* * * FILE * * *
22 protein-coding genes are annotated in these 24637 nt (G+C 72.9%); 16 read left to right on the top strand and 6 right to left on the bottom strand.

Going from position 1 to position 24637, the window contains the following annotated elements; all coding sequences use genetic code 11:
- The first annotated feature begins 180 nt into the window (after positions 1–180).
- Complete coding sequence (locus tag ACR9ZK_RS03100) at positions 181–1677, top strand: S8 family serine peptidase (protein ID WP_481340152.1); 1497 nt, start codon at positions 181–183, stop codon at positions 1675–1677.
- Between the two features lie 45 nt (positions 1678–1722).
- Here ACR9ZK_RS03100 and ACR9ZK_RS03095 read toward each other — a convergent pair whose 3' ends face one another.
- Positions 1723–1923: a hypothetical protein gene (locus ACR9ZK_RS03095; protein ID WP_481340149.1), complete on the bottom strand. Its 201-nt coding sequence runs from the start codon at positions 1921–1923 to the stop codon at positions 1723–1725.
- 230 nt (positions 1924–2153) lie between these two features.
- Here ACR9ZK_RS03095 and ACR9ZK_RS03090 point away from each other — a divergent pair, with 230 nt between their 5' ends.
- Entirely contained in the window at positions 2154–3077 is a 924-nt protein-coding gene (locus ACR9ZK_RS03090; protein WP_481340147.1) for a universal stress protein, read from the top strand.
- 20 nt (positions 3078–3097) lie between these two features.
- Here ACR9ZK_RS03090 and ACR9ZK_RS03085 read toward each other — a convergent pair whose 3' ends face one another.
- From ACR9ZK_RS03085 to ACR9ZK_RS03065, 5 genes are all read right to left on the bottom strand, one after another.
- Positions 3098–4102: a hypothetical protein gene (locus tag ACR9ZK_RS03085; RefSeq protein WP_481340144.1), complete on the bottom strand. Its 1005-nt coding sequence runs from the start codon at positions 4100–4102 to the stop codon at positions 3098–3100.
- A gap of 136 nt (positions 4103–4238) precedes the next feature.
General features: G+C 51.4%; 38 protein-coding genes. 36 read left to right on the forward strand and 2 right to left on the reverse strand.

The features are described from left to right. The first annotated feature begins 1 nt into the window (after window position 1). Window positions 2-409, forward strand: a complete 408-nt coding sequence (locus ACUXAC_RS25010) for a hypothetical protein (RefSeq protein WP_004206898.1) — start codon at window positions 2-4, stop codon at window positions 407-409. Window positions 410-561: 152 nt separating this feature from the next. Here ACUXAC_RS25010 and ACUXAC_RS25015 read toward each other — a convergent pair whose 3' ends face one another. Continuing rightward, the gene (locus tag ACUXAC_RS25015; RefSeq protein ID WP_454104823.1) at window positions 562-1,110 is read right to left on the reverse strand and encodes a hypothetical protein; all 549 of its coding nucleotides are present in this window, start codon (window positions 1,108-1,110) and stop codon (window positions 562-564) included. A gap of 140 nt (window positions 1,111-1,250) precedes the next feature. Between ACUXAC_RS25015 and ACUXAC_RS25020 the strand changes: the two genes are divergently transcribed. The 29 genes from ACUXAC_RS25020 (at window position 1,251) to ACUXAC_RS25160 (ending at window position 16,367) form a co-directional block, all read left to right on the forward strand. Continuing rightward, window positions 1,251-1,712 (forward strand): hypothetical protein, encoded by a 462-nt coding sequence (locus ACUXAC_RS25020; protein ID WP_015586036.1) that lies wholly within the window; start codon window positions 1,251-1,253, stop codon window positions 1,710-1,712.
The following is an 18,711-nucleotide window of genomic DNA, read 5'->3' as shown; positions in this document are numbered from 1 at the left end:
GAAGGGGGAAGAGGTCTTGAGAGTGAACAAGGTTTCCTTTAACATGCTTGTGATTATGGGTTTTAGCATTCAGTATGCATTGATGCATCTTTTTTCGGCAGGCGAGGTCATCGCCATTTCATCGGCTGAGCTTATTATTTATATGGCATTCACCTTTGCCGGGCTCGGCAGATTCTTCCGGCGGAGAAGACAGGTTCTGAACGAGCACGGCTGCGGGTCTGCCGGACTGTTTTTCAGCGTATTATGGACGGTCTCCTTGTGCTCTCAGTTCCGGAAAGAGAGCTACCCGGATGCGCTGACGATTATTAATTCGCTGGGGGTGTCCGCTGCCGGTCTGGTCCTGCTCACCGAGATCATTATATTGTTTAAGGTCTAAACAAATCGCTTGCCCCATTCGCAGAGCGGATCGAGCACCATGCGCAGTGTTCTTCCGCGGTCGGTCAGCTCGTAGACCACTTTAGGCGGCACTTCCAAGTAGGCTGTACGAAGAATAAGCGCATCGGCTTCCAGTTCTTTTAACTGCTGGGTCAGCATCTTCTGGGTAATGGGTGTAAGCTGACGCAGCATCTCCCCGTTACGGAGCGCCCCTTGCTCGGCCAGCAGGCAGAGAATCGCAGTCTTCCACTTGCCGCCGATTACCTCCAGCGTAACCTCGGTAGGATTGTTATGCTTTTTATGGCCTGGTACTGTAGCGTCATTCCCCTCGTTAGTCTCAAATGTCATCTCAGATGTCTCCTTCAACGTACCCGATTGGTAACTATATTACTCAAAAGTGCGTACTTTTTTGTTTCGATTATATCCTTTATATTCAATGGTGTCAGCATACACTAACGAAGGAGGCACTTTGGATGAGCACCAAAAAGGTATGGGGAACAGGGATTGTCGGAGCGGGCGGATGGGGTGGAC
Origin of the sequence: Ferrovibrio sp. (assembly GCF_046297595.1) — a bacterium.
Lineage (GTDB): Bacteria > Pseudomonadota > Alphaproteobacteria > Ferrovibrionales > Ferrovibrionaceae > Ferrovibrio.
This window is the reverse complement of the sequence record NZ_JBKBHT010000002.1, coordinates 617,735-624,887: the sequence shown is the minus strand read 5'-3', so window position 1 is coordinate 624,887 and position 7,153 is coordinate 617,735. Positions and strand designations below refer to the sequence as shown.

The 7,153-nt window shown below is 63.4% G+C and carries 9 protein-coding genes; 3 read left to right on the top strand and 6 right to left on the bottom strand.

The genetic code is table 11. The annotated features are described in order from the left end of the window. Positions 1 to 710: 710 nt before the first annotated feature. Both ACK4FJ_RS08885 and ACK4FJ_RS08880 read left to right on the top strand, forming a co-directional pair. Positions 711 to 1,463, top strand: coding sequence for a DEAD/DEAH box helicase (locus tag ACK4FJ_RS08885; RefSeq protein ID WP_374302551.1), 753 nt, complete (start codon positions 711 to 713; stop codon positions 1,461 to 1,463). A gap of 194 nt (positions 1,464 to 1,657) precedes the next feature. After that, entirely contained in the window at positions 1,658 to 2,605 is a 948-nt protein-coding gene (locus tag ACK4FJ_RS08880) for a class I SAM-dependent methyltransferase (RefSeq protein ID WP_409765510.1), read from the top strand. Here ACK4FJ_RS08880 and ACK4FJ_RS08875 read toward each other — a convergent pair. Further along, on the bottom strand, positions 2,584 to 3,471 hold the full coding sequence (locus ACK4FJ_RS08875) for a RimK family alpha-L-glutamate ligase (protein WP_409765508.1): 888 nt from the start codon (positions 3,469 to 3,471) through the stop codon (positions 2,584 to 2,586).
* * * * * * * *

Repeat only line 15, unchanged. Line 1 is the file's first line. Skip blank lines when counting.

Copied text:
- A gap of 136 nt (positions 4103–4238) precedes the next feature.